Motherhood: Spoken

A Review of "Motherhood Speaks" 2016

There is something very special when individuals from varying walks of life come together to share their experiences with one another. The older helps the younger one to learn, the experienced helps the inexperienced to grow, and everyone, with their story, vulnerably shares something they believe could help another. Such a process can be healing for the speaker as well as the listener. For this purpose, an event called "Motherhood Speaks" was created by Nova Birth Services, and hosted by the Arts at Center Street for the first time in 2015. This year, attendees were blessed to have the experience again, with several new faces being blessed for the first time--from women just entering their childbearing years to grandmothers. There was no shortage of creativity offered amongst the diverse group of women--the night was teeming with performances that offered  a window into the soul of each mother who shared. 

There was an air of anticipation as each woman took the mic, willing to share her pearls of wisdom with the room ready to receive them, without judgment or critique. The night began with Julie Carpenter, mother of two, who shared a heartfelt letter written to her daughter, Mercy. In it, Julie recounted Mercy's birth and the calm but steady miracle that happened as a result of being surrounded by caring friends. Julie was supported by her loving husband and trained birth workers who together cared for her seamlessly and skillfully, themselves being witnesses to the Lord’s presence amidst unexpected chaos. As she shared the details, the room filled with laughter, knowing sighs and tears at God’s faithfulness in the most fragile hour.

The stage was soon cleared for a beautiful and moving performance by Tara Garner and her teenage daughter, Genesis. Tara performed a spoken word piece, “If I Should Have a Daughter” by Sarah Kay, as Genesis elaborated the imagery through a thoughtfully choreographed modern dance. Together they reminded the audience about the powerful lessons that a mother has to teach her daughter, through both the beauty and heartache of life.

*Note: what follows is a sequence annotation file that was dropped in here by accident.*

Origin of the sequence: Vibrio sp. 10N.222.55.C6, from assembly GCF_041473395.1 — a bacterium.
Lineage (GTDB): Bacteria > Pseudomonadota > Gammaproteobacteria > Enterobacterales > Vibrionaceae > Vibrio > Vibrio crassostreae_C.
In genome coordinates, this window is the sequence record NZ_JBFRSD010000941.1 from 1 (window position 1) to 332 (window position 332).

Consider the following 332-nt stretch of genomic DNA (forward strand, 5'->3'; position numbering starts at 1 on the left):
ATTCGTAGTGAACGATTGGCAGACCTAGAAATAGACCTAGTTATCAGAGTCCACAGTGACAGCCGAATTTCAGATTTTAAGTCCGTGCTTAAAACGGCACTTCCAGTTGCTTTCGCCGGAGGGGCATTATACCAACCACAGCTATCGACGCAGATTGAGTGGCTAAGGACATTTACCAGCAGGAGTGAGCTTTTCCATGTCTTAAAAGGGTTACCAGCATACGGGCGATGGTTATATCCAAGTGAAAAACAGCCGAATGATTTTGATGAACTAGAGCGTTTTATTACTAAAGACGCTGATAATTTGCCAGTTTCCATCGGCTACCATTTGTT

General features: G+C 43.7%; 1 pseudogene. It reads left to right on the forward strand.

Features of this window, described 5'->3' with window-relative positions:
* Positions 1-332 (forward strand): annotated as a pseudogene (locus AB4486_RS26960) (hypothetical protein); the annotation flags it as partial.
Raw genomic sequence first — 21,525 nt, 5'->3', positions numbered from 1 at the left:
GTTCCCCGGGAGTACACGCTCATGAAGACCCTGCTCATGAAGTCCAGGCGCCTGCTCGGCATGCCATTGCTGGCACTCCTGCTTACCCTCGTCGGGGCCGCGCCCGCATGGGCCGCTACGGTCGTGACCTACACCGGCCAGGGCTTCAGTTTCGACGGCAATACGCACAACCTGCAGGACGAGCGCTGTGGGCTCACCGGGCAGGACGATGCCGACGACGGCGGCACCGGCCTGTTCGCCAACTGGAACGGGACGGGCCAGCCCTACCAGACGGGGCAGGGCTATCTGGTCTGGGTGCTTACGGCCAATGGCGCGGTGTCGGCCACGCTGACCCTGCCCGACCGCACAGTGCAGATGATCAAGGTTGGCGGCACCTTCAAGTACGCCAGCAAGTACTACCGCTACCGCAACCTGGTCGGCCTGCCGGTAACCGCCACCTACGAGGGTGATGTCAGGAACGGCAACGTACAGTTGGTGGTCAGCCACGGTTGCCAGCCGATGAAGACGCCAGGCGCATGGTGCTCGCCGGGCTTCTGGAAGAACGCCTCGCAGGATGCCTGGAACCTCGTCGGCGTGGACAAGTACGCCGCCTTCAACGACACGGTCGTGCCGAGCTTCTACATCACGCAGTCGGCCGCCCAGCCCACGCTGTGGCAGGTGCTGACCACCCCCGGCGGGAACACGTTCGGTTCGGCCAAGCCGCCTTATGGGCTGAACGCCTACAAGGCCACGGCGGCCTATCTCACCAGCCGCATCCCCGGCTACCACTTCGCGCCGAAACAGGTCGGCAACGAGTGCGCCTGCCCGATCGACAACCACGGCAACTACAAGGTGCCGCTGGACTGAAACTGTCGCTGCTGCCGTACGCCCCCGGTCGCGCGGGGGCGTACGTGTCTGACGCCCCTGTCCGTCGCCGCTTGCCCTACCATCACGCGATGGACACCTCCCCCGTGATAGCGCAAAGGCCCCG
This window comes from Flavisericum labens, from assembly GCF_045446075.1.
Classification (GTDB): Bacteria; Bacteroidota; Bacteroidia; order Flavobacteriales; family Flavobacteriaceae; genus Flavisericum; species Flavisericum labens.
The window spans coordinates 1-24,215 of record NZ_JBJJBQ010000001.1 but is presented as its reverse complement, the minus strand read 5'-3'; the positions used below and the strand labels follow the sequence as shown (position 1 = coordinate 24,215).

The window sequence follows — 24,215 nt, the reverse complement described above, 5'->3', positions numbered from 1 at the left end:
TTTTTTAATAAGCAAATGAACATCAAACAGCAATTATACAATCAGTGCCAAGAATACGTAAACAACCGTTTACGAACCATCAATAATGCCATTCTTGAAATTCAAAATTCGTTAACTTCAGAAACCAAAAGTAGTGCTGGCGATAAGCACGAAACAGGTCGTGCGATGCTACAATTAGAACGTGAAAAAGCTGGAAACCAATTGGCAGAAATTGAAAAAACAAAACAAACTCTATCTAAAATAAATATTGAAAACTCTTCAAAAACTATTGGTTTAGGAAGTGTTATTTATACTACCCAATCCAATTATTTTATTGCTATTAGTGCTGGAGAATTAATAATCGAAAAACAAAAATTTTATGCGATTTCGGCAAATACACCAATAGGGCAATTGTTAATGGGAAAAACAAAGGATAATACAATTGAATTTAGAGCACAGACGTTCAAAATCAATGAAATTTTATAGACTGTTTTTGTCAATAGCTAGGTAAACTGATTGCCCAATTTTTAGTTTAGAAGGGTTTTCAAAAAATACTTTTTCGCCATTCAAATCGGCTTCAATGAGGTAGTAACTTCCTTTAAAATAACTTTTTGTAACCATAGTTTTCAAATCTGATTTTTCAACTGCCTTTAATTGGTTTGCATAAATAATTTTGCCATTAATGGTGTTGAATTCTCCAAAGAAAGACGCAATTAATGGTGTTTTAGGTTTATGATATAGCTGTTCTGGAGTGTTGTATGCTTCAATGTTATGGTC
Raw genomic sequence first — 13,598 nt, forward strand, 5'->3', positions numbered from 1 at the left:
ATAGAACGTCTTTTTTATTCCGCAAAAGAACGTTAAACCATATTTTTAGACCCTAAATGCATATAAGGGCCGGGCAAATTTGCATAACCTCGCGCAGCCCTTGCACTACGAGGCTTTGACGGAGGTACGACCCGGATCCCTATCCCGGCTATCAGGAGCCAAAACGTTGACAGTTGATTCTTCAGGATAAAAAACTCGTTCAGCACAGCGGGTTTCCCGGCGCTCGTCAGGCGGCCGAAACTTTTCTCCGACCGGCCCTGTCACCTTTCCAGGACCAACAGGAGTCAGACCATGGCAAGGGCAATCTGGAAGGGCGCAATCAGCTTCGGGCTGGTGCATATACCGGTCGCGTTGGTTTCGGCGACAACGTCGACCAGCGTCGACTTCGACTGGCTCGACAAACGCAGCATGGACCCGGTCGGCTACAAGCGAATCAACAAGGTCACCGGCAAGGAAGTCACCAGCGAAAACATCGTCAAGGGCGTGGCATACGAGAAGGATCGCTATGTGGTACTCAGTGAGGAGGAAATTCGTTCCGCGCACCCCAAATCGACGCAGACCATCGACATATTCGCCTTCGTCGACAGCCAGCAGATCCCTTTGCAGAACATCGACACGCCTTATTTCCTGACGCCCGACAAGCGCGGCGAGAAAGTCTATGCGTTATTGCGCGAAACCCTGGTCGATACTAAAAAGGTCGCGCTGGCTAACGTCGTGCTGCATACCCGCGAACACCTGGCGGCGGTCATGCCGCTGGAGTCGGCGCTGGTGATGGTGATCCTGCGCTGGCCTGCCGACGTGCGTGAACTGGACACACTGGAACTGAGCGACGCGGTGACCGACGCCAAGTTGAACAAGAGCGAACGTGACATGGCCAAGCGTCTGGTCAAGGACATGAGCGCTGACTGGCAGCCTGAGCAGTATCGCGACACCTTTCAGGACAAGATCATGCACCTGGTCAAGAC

The evening continued with pieces that explored the very candid emotions that are unique to the motherhood journey. One mother reflected on her relationship with her only son, recognizing how time will shift and she will one day share her son with another woman, his wife. The poem was spoken in tribute to her mother-in-law, who like her, is a mother "to daughters, and a son." Others spoke with candor about the pain experienced in their birth, or confronting their fears with faith, or the challenge of being an adoptive mother. Each voice and line delivered was honest and authentic.

One of the sweetest parts of the evening was hearing the voice of the first time mother, Leah Sherrod, as she disclosed her inner thoughts from one morning before her son’s first birthday. She listed all the things “[She] Never Knew” would change her life for the better upon becoming his mom--humorous things like her newfound habit of birdwatching because of her son’s love for them, to more poignant things, like “the skillful practice of calming [her] own heart in order to calm his.” Soon after, a mother of ten spoke sincerely about the mix of heartache and pride that she felt as she watched her firstborn son leave home to start his own life. The contrast was rich, compelling the listeners to embrace their present moment with their children as time does not move slowly, for any of us.

The evening concluded with Chelsea Carver, mother to a baby with a congenital heart defect. Her concluding poems took attendees on a path from tear-streaming laughter over a toddler's commentary to a deep conviction that mothers must be there for one another. Her charge energized the attendees to consider the role they could play in the larger picture of motherhood, and the significance of storytelling for the purpose of empowering other mothers:

"Roar your story, or whisper,
But remember those who are listening
That they are listening, and reaching,
for some semblance of control… some seeking a foothold on what to expect
Others just looking for someone to accept
That their birth wasn’t wrong, or bad, or a failure….

Women don’t hear the directness of a coach
“good job, atta girls”
No.
We’re looking for “me too! I felt that way!”
Or “totally, I’ve been there, there is no shame!”
We look for our place among the mothering..."

Studies have shown that the sharing of birth stories as a rite of passage has more impact on a mother’s expectation for her own birth and entrance to motherhood than formal childbirth classes or literature. It becomes the duty of the older generation, whether mothers, grandmothers, aunts, sisters or friends, to gift younger women with their experience and perspective. It was evident that this event provided a safe place for this exact moment to transpire.